Showman v. Shaman
- Threads of Time by Peter Brook
Methuen, 241 pp, £17.99, May 1998, ISBN 0 413 69620 0
For all its glories, the postwar British theatre has driven an embarrassing number of its brightest stars into exile. Conventional wisdom attributes this to a combination of parsimony and pragmatism. Finding the balance between inadequate subsidy and the need for the box office to make up the shortfall has contributed to a no-nonsense, suck-it-and-see anti-intellectualism. For socialist playwrights like John Arden and Edward Bond, the consequence, in one case, is external and in the other a form of internal exile. But the most noted instance of the prophet rejecting his own country is the director Peter Brook who, having forged a glittering career in the British theatre, from a consummate King Lear to a definitive Midsummer Night’s Dream, decided to up sticks and set up an international company of actors abroad.
Peter Brook describes Threads of Time as ‘a relatively full answer’ to the question ‘Why Paris?’ It is the first of his books not to have started out in another form. The Empty Space (1968) was based on lectures; The Shifting Point (1988) consists of articles, interviews, speeches, programme notes and other occasional writings drawn from his whole career; There Are No Secrets (1993) began life as three talks on acting delivered in Paris and Kyoto.
The new book is a memoir and started out as it is. Brook’s autobiographical writing is recognisably clean, clear and colloquial, only occasionally falling into what David Hare calls ‘the Esperanto patter of the higher mysticism’. From the start, Brook avoids ‘personal relationships, indiscretions, indulgences, excesses, names of close friends, private angers, family adventures or debts of gratitude’, though there is a wistful moment later on when he speaks of the ‘book that is not to be written’, a family history of memories that belong only to those who share them. Equally, he claims to have spurned ‘the well-known splendours and miseries of first nights’.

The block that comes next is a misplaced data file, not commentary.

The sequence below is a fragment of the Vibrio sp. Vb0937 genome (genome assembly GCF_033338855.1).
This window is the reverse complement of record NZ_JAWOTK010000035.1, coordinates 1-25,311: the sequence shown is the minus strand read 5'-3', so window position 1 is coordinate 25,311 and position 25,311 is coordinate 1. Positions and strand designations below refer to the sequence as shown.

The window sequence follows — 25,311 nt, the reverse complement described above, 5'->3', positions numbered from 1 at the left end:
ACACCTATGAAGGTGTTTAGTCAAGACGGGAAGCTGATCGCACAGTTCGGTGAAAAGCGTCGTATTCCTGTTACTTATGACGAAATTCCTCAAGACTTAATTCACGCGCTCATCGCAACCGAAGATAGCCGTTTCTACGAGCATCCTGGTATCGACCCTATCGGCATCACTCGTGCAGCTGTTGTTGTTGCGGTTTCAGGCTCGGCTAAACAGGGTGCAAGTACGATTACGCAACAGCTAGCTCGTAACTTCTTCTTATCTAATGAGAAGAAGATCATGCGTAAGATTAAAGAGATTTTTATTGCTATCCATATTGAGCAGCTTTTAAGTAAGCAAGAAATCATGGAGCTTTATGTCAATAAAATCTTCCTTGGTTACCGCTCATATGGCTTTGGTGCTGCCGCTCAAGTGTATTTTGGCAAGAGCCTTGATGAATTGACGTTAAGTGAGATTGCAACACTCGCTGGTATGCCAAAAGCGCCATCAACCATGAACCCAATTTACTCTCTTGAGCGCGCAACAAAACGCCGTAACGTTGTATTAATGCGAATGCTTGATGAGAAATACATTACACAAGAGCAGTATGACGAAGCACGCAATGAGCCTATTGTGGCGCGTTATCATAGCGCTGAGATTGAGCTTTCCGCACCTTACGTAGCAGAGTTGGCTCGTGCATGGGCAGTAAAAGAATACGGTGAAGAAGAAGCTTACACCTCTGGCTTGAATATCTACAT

Unencumbered by private or professional anecdotage, Brook is able to chart two voyages of discovery. The first is his conversion from the magical illusion of the toy theatre (what he calls the conventional ‘two room’ theatre of darkened auditorium and blazingly illuminated stage) to the sterner, less flashy but infinitely more powerful theatrical space that is the shared possession of actors and audiences. Parallel to this journey is his trajectory from ambitious theatrical prodigy to Zen pupil, from busy careerist to seeker after spiritual truth. Like the rivers which provide so much of Brook’s theatrical and literary imagery, these two courses eventually meet, as Brook starts to work developmentally with small groups in the Royal Shakespeare Company. ‘For years,’ he writes, ‘I had rigorously kept my inner explorations and theatre experiments apart.’ However, ‘nothing can stay for long in watertight compartments’ and in the early Sixties Brook realised that, far from being the truth-seeker’s day job, ‘the theatre was becoming a practical field in which the possibility existed of observing laws and structures parallel to those found in traditional teaching.’
This book charts the consequences: the Theatre of Cruelty work at the RSC leading to the celebrated productions of Peter Weiss’s Marat/Sade, the Vietnam-based ‘group-happening-collaborative spectacle’ US, and finally the Dream; the setting up of his Paris ensemble in the early Seventies; his search for the well-springs of mimesis in the villages of Africa, Asia and the Middle East, and on to his productions based on the Sufi poem ‘The Conference of the Birds’, Colin Turnbull’s anthropology, the Hindu epic Mahabharata and Oliver Sacks’s The Man who Mistook his Wife for a Hat. Often Brook writes of unlearning as much as learning: the story he tells is of a man peeling away the trivial theatrical trickery that had first seduced him, and finding amid the ruins of the footlights and the proscenium arch the foundations of his chosen medium.